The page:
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    Wolves don't normally mate with coyotes, but the theory (which is pretty well established as fact now) is that as wolves were culled back in eastern Canada, the void was filled with spreading coyotes. Those two canids (neither of which had strong numbers in the 50's and 60's), began to mate with each other. Then, starting in the 1960's they began spreading down into New England, New York, etc. Various states have tested these animals and found as high as 50% wolf, down to 5 or 10% wolf genetic makeup depending on the area. The animals with highest percentage of wolf are those found along the northern tier of states from Michigan east to Maine. As you get further south and west you get less wolf and more coyote makeup until the wolf genes disappear entirely.

    Google coywolf or coyote-wolf and the like, and you'll come across endless documentation on this. Really, this is old news and I'm surprised people who live in those areas aren't very aware of it.

    .
     
  17. Flintknapper

    Flintknapper Member

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    SEE IT LIKE A NATIVE wrote:


    Got ‘em! ;)

    That’s a .458 caliber bullet by the way. (458 SOCOM)

    [​IMG]

    [​IMG]
     
  18. Blind Dog Jake

    Blind Dog Jake Member

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  19. splattergun

    splattergun Member

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    Where Woof! :eek:

    I read a news story about a year ago of a lone gray wolf from Minn. that was confirmed seen in Mich. and moving east. Several wolves from the Yellowstone packs have wandered down into Utah, even Colorado. It wouldn't surprise me if there were a couple wolves or crosses from the North Woods that made it to the Adirondacs. Those guys can travel real quick when they want to, say, for mating purposes.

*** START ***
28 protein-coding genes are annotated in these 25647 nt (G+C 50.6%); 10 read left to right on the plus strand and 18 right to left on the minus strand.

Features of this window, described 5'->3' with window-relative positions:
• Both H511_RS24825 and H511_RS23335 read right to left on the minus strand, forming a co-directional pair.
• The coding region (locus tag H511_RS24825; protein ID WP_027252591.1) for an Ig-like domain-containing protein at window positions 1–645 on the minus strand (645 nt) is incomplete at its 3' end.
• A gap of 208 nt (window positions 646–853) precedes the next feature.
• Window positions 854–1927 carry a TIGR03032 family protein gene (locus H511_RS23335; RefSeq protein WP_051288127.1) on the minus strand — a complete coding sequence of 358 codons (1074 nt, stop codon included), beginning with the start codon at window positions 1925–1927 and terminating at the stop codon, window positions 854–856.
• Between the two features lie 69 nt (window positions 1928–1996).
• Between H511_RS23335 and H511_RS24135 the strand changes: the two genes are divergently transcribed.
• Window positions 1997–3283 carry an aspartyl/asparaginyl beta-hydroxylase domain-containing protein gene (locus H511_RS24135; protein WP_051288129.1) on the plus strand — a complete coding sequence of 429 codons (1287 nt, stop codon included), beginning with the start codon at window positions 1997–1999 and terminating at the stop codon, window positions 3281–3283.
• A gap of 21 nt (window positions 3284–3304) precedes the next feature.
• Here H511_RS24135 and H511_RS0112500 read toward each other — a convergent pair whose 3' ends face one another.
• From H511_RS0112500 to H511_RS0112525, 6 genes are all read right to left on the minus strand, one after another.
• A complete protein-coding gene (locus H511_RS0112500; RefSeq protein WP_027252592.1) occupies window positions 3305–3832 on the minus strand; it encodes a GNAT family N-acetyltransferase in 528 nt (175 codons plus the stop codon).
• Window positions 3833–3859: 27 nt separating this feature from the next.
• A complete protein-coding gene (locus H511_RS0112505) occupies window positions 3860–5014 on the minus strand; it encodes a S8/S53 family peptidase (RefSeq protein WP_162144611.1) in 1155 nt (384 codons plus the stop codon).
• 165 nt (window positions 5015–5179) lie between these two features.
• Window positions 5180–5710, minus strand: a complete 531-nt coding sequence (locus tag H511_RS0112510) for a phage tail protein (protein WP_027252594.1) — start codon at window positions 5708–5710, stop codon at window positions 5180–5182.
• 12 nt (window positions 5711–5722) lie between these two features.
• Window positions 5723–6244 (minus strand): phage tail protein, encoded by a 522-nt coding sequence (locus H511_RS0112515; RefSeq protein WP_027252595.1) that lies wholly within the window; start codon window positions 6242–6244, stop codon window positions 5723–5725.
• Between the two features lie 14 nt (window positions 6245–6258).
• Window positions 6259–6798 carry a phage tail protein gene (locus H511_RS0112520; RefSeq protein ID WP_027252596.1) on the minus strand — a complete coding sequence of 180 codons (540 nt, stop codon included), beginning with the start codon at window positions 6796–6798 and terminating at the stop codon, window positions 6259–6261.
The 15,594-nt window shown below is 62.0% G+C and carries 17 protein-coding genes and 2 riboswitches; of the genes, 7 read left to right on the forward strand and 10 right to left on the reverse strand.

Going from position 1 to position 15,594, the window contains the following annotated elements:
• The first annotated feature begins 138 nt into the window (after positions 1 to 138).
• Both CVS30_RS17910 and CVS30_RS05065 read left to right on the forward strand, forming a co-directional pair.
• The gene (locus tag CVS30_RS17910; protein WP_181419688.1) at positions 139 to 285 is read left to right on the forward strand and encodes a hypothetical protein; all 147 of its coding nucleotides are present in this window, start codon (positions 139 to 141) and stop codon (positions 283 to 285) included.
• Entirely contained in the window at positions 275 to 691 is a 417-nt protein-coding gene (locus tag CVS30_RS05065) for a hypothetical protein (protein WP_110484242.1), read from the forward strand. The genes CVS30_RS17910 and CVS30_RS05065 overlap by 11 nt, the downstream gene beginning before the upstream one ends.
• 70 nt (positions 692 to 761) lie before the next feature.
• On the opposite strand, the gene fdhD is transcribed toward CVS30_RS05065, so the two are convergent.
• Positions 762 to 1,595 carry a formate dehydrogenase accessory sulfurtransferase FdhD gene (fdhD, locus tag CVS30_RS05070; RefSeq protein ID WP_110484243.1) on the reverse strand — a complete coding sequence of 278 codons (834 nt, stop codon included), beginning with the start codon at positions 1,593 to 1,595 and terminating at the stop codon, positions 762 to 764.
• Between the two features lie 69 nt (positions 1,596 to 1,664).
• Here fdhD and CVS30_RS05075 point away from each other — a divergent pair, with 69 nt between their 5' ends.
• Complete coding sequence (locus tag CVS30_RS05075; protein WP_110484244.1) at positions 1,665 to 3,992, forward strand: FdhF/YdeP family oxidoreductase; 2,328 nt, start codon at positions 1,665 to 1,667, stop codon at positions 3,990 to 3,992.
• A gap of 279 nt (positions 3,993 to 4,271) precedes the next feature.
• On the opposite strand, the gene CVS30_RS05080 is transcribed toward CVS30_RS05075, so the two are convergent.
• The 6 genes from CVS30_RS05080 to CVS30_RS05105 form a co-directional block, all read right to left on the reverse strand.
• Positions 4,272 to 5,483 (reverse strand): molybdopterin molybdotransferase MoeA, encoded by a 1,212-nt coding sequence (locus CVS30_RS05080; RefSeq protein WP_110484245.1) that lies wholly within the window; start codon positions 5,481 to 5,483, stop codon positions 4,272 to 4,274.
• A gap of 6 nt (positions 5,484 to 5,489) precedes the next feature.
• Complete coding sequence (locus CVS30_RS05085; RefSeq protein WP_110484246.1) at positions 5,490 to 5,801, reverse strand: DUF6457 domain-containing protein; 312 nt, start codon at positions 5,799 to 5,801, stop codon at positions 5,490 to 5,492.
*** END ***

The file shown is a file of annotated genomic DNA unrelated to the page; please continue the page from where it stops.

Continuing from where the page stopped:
That said, my German Shorthair's prints are nearly double in size in the snow than in soft soil. He only thinks he's a wolf.:evil:
     
  20. shiftyer1

    shiftyer1 Member

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    I can't speak for coy-wolves but I have seen coydogs. Coydogs aren't a new thing by anymeans.

    Although 100lb coydog would be a heck of a stretch.
     
  21. CoRoMo

    CoRoMo Member

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    Late one evening in the Colorado backcountry, I began to hear a coyote pack yipping for attention. You don't get any further out in the woods than we were. But it sounded like a dog had gotten in with the pack. His voice sounded exceptionally silly in amongst those coyotes'.

    I've never seen a dog out there either, but I've certainly heard one.
     
    Last edited: Feb 20, 2012
  22. warbirdlover

    warbirdlover Member

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    Wolve coming out of our leased hunting land in central Wisconsin (photo taken by one of the bowhunters)....

    [​IMG]